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. 2019 Aug 15;9(1):11877.
doi: 10.1038/s41598-019-48425-5.

An Empirical Assessment of Research Practices Across 163 Clinical Trials of Tumor-Bearing Companion Dogs

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Free PMC article

An Empirical Assessment of Research Practices Across 163 Clinical Trials of Tumor-Bearing Companion Dogs

Yuan Jin Tan et al. Sci Rep. .
Free PMC article

Abstract

Comparative clinical trials of domestic dogs with spontaneously-occurring cancers are increasingly common. Canine cancers are likely more representative of human cancers than induced murine tumors. These trials could bridge murine models and human trials and better prioritize drug candidates. Such investigations also benefit veterinary patients. We aimed to evaluate the design and reporting practices of clinical trials containing ≥2 arms and involving tumor-bearing dogs. 163 trials containing 8552 animals were systematically retrieved from PubMed (searched 1/18/18). Data extracted included sample sizes, response criteria, study design, and outcome reporting. Low sample sizes were prevalent (median n = 33). The median detectable hazard ratio was 0.3 for overall survival and 0.06 for disease progression. Progressive disease thresholds for studies that did not adopt VCOG-RECIST guidelines varied in stringency. Additionally, there was significant underreporting across all Cochrane risk of bias categories. The proportion of studies with unclear reporting ranged from 44% (randomization) to 94% (selective reporting). 72% of studies also failed to define a primary outcome. The present study confirms previous findings that clinical trials in dogs need to be improved, particularly regarding low statistical power and underreporting of design and outcomes.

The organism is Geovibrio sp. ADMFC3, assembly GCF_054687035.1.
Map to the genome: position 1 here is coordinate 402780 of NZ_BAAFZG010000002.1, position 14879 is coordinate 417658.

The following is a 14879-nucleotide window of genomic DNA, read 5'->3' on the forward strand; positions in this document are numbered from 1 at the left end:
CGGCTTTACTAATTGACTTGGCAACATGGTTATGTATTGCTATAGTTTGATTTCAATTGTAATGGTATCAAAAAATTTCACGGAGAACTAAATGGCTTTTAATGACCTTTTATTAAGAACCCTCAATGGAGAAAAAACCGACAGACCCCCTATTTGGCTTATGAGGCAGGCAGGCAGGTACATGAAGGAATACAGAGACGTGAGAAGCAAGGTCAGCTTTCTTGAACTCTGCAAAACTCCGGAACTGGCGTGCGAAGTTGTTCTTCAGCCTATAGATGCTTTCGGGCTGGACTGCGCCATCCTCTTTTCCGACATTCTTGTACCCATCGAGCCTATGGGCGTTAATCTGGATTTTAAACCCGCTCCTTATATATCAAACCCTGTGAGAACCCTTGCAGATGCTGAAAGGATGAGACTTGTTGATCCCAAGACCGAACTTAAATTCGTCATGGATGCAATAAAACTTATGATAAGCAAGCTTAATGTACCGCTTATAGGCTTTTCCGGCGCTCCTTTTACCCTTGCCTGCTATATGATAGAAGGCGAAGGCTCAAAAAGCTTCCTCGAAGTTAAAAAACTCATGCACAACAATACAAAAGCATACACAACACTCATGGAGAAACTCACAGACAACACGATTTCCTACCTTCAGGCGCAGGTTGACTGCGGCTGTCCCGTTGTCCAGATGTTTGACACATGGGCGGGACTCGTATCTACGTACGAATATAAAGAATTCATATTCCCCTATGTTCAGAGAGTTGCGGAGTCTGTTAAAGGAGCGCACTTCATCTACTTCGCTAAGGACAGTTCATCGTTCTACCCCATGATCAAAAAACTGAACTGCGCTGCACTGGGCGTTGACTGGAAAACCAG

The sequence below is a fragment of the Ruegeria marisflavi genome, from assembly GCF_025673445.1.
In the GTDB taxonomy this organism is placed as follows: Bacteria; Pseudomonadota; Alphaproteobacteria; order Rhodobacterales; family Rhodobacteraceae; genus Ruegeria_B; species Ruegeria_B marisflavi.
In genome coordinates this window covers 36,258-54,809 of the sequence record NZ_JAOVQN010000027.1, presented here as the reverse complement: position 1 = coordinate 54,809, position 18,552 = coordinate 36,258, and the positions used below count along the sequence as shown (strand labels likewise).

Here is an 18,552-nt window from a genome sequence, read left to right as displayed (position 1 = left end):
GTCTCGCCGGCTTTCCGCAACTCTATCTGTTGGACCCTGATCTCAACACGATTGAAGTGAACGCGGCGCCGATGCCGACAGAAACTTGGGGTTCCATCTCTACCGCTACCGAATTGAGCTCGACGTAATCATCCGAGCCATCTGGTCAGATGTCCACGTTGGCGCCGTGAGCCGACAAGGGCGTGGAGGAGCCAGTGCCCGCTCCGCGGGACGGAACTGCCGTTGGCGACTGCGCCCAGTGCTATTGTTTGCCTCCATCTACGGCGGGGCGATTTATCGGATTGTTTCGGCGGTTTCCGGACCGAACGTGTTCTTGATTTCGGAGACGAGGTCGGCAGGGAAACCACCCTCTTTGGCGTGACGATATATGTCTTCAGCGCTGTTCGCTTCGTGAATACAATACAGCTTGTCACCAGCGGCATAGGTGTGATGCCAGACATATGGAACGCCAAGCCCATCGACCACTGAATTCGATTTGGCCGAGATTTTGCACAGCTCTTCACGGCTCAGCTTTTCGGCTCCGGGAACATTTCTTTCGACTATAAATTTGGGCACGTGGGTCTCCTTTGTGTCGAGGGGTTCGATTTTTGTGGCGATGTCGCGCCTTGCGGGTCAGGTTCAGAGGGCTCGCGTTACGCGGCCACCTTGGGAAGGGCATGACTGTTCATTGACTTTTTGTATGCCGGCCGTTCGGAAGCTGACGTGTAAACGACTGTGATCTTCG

Conflict of interest statement

The authors declare no competing interests.

Figures

Figure 1
Figure 1
Study flowchart showing publications excluded or included in the analysis.
Figure 2
Figure 2
Histograms showing distribution of (a) total study sample size, (b) sample size by American Cancer Society tumor type, (c) sample size by intervention arm, and distributions of detectable hazard ratios (HRs) for (d) survival and (e) disease progression. The median for each distribution is annotated and represented by the vertical dashed lines.
Figure 3
Figure 3
Cochrane risk of bias assessment for canine trials. Shown are the 6 Cochrane tool categories, with risk evaluation color coded as follows: high risk (red), low risk (green), unclear reporting (yellow)
Figure 4
Figure 4
Characterization of primary outcomes (a) and outcomes found in the abstract (b) for canine trials.

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